Patient demographics such as hospital ID number and gender were filled in 93.7% (148) and 94.9% (150) of the request forms assessed in this study. A similar finding was reported by Irurhe et al. who reported 92.3% and 99.7% filled for the hospital ID and gender, respectively. Although most of the fields related to the hospital ID and gender were adequately filled, the remaining request forms where the information was not provided could potentially lead to difficulties in retrieval of previous examinations of the same patient. Furthermore, comparison of pathological processes from follow-up studies could be potentially daunting. It was also noted that there were 10 (6.3%) of inadequately filled request forms in this study on account of missing hospital ID number, with about (5) of them having a repeat examination, which could be due to failure of retrieval of previous imaging records that could help inform the radiographer to narrow down to ROI as captured in earlier images thereby aiding to avoid cutoffs and off centering on radiographs [Table 2].
In this work, patient's ward/clinic detail was inadequately provided on request forms in 35.4% (n = 56) of the time. It is important to have this information provided on the request forms because the ward or clinic where the patient is referred from can also serve as a guide for radiologists in proper patient ID, reports interpretation, differential diagnosis, and appropriate radiological exposure or dosing., Lack of above important information could lead to misidentification and mix up of examination results were patients from same ward/clinic have similar names, if proper attention is not paid to patients hospital ID which is often the case due to lengthy and cumbersome nature of arithmetic numbers associated with hospital ID of the patients. Moreover, this information may be needed for a patient's recall in case of an unexpected medical emergency and may also be needed when the referring clinician or medical/surgical team of specialists has to be contacted with ease for further discussions about the patient.
Patient's general mobility status and physical fitness information are also important in preprocedure planning by the radiographer to adequately chose the right film/cassette and X-ray machine most suitable and appropriate for the patient to guarantee optimum images and ensure no further injuries are sustained as a result of the improper handling during radiographic examinations, especially in trauma cases. In our study, patient physical status was only filled in 1.9% of all the request forms assessed which is lower than the 20.7% reported by Irurhe et al. The very low completion rate for patient physical status reported in this study is quite disturbing and could impact negatively on patient waiting time and prolong general turnaround time for the procedure with its spillover effect on all subsequent patients to be attended by the radiographer.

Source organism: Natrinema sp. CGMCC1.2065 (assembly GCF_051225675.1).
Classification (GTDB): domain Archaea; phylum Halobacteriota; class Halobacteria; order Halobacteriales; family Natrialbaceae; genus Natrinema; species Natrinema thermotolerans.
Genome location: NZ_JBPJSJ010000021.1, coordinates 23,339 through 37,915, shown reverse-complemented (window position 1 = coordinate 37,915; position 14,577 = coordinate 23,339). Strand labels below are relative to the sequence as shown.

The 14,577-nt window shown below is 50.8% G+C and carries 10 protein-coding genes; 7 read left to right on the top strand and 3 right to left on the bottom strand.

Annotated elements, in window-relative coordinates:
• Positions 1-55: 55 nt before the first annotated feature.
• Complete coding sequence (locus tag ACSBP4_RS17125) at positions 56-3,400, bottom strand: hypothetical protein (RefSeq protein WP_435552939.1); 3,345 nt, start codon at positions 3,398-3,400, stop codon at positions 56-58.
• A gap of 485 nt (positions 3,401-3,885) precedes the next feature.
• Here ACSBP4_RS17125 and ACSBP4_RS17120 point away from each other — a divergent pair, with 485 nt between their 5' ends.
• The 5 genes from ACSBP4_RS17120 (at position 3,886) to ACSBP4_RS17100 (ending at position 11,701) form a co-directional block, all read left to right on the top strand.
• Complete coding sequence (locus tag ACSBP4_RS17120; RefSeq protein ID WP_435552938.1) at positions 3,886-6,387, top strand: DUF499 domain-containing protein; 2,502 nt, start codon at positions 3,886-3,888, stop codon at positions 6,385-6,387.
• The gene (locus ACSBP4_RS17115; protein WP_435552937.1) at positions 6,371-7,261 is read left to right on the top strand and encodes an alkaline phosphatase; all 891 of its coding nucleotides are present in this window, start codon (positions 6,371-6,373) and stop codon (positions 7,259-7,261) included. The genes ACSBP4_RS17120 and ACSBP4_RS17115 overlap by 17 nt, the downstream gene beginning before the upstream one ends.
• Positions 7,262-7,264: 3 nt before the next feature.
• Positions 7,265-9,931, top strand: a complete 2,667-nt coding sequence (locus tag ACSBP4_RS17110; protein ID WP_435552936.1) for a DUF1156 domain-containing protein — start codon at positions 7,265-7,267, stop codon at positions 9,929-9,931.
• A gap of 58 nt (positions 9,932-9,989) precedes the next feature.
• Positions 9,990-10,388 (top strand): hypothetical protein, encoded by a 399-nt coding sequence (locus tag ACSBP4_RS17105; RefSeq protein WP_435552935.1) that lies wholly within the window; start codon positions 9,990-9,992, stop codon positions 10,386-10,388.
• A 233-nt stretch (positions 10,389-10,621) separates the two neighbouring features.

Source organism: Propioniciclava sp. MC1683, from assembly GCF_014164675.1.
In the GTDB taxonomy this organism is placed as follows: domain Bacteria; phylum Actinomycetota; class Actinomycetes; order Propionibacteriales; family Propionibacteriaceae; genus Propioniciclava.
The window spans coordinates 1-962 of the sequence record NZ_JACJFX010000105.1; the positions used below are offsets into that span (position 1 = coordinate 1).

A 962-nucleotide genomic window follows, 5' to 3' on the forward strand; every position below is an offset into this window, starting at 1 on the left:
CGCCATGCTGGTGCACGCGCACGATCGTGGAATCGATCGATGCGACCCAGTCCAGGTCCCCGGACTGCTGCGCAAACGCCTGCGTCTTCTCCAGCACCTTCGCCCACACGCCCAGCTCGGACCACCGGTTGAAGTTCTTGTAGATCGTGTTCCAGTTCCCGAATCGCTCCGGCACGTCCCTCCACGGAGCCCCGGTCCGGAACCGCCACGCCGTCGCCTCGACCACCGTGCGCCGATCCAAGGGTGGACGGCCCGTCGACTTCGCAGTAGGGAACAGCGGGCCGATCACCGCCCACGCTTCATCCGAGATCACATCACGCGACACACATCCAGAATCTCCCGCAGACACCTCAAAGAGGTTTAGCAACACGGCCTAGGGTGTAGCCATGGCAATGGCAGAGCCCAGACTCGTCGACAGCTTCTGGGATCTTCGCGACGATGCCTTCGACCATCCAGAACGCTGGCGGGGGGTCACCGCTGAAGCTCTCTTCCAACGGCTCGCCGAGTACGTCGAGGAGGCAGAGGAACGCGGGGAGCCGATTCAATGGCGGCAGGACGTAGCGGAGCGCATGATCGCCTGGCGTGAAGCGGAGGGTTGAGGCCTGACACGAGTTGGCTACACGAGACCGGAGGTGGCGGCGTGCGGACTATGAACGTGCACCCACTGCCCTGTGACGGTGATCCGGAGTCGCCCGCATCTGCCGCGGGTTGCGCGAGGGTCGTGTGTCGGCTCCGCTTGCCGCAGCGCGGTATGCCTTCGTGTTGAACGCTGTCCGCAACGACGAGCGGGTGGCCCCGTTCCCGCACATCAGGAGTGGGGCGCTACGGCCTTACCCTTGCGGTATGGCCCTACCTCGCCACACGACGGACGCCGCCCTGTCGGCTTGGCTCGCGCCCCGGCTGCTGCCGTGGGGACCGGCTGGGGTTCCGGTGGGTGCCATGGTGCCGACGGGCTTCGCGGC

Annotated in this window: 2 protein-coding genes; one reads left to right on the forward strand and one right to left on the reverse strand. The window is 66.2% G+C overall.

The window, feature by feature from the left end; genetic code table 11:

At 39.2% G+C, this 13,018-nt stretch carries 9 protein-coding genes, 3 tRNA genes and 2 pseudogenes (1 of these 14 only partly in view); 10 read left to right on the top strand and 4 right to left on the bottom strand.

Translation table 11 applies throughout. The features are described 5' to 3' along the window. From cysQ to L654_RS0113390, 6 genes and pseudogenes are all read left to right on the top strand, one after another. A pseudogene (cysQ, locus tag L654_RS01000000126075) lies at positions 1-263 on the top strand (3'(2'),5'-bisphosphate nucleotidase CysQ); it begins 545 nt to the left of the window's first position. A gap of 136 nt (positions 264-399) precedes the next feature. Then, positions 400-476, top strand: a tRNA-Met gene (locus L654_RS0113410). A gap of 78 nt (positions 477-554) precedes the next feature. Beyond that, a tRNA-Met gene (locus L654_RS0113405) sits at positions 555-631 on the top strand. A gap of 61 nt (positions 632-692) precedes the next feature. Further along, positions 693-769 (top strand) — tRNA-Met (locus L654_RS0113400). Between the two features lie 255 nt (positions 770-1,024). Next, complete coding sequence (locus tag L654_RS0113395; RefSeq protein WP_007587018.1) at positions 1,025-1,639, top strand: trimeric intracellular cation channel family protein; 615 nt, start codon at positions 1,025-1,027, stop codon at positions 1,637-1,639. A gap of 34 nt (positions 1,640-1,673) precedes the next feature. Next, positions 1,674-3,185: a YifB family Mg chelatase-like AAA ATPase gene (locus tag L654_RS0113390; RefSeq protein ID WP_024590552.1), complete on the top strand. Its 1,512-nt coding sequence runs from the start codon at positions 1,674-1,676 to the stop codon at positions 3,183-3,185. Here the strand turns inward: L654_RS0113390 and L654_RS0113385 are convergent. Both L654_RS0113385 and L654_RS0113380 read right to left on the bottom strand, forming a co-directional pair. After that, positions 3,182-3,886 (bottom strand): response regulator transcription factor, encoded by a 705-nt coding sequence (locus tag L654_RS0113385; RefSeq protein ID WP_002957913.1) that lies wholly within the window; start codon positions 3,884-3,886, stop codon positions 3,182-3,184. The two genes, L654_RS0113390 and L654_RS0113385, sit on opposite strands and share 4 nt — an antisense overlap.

Out of the 158 request forms assessed, 57 (36.1%) were for females of childbearing age with only 19.3% of them having LMP details filled. Our figures are slightly higher than those obtained by Irurhe et al. who reported a completion rate of 11.5% for LMP details. Failure to provide LMP details may not provide enough justification for radiation use on affected cases based on the standard of practice, since this information is required to avoid unnecessary exposures that increase the collective radiation dose to the population. The request form of every female patient of reproductive age should have LMP details filled to enable the radiographer apply the necessary precautionary measures to prevent an unintended exposure of the fetus.
As reported by Akintomide et al., a previous X-ray indicates that the patient has had an X-ray examination in the past which could be a repeated case or a follow-up investigation. Availability of previous radiographs and reports enables the radiologist to compare and determine progression of a clinical condition which also helps influence radiologic decision where necessary. In this study, the previous X-ray detail was filled only in 4.4% of the time. Our finding is slightly higher than the 2.5% reported by Mohammad et al. and possibly indicates that filling up this detail is not a popular practice.